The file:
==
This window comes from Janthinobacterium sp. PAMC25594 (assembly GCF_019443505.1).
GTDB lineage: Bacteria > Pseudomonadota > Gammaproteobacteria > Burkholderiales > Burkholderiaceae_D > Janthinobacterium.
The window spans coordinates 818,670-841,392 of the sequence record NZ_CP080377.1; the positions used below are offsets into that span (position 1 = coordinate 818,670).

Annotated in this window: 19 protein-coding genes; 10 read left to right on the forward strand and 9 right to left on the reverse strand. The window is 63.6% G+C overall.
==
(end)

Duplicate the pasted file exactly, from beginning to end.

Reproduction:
This window comes from Janthinobacterium sp. PAMC25594 (assembly GCF_019443505.1).
GTDB lineage: Bacteria > Pseudomonadota > Gammaproteobacteria > Burkholderiales > Burkholderiaceae_D > Janthinobacterium.
The window spans coordinates 818,670-841,392 of the sequence record NZ_CP080377.1; the positions used below are offsets into that span (position 1 = coordinate 818,670).

Annotated in this window: 19 protein-coding genes; 10 read left to right on the forward strand and 9 right to left on the reverse strand. The window is 63.6% G+C overall.